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Raptor Center invites public to study falcon of Twins fame

Now that a diminutive falcon has delighted 38,000 fans at Target Field, the University of Minnesota’s Raptor Center is inviting the public to help study the little bird: an American Kestrel.

Now that a diminutive falcon has delighted 38,000 fans at Target Field — and thus become a national sports celebrity — the University of Minnesota’s Raptor Center is inviting the public to help study the little bird: an American Kestrel.

USA Today called the falcon  a “new star outfielder” for the Minnesota Twins.

In Detroit, a sports writer for the Free Press described  the bird’s debut in Minneapolis this way: “During a game at the Twins’ new ballpark — Target Field — last week, a bird of prey drew plenty of attention as it swooped through the air, snaring insects lured by the bright stadium lights. When its acrobatic acts were shown on the video scoreboard, the crowd went crazy. One close-up featured the bird eating a large moth clutched in its talons.”

You can see the video here.

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Enthralled fans bestowed high honor on the falcon by naming him (yes, it was a male) after legendary outfielder Kirby Puckett: Kirby the Kestrel.

This little bird, of course, can’t match the Puckster’s size. The kestrel is the smallest falcon seen in North America, about the size of a robin.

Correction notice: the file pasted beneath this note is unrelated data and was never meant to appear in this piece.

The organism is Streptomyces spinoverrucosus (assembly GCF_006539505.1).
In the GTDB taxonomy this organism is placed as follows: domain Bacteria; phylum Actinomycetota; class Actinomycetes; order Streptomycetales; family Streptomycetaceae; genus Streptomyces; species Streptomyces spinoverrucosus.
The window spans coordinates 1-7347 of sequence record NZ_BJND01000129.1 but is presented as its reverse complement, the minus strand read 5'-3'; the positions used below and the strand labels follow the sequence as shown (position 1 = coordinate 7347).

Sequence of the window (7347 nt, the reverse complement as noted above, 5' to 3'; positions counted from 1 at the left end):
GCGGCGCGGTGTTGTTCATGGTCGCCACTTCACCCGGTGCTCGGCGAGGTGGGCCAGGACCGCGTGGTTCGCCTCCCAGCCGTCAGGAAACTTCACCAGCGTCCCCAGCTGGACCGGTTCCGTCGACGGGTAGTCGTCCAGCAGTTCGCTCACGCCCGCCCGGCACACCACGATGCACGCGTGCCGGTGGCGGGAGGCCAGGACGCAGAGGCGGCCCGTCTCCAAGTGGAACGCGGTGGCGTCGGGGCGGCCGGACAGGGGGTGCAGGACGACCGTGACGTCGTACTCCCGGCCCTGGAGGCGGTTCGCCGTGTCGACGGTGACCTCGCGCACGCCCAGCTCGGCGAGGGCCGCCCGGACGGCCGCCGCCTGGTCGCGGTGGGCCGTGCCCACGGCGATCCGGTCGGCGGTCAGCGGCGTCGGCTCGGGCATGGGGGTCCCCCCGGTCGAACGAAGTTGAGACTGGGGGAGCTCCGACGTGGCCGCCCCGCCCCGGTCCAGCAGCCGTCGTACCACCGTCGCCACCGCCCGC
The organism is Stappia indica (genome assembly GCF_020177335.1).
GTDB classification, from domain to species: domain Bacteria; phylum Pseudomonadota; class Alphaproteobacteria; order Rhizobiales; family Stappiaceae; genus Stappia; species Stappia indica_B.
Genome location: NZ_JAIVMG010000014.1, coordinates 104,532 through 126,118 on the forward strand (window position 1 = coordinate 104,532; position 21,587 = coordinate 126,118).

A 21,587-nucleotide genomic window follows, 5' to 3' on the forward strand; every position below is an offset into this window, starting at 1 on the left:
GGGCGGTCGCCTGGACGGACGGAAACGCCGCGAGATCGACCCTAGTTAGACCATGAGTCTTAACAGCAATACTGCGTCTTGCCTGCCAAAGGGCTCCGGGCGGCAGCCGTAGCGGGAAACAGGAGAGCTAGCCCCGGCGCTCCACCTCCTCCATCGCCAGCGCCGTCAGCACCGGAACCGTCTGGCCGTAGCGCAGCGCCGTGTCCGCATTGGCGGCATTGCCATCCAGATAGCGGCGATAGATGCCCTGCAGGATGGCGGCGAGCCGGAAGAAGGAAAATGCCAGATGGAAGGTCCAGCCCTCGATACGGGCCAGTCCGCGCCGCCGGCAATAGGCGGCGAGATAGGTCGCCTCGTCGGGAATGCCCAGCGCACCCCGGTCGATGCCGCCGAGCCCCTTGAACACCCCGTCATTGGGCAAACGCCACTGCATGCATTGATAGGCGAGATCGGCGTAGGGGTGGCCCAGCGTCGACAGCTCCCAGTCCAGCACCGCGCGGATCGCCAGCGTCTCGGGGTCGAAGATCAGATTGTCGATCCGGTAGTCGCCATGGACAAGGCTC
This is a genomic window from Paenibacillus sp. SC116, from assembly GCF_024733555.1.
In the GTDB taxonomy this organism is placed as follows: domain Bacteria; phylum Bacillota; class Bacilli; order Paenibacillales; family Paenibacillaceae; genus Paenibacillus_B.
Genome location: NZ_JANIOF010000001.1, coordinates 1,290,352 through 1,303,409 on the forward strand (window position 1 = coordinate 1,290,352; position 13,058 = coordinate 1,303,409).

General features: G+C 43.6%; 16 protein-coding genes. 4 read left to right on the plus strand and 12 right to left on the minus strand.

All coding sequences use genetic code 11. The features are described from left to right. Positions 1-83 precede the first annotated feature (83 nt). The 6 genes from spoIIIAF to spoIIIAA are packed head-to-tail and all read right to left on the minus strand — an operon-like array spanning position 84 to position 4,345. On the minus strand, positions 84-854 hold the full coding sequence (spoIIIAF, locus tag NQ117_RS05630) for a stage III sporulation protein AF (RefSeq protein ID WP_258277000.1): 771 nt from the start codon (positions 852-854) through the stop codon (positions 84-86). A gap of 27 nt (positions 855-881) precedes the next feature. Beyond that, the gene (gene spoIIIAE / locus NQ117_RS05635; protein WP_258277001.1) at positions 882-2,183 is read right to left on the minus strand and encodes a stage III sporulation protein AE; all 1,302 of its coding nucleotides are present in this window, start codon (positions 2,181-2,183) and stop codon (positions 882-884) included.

What puzzles the Raptor Center is that scientists at its St. Paul facilities have seen a precipitous decline in the number of kestrels in clinics where injured birds come for rehabilitation — from 107 admissions in 2000 to only 22 last year. The pattern runs contrary to what the center is seeing in other birds. Admissions of Cooper’s hawks, for example, have doubled, from 54 in 2000 to 114 last year.

“At this point, no one knows whether these findings are correlated, or even whether the reduction in kestrel admissions represents a decline of the species in the wild,” the center said in a release announcing a citizen science project it’s calling Kestrel Watch

The project is fashioned after Audubon’s annual Christmas Bird Count, which began in 1900 and now is the longest running citizen science project known.

The center offers clues on where people might look for kestrels. As an edge species, they need both open hunting grounds, such as fields or meadows, and stands of trees to nest and roost. Thus, the American kestrel flourished as pioneers cleared the eastern forests.  

Now, though, kestrels face many challenges in the wild. And information on their conservation is sparse, the Center said.

“To join Kestrel Watch, all you need to do is brush up on your observation and reporting skills,” the center said. “When you see a kestrel, record the day and time of your observation.  Make note of what the bird was doing.  Was it hunting? Perched? Feeding?  How many kestrels were there?  If you feel comfortable identifying the bird’s gender, report that, too.”

Sightings can be reported here

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The center, of course, also welcomes donations which it can collect through GiveMN.org.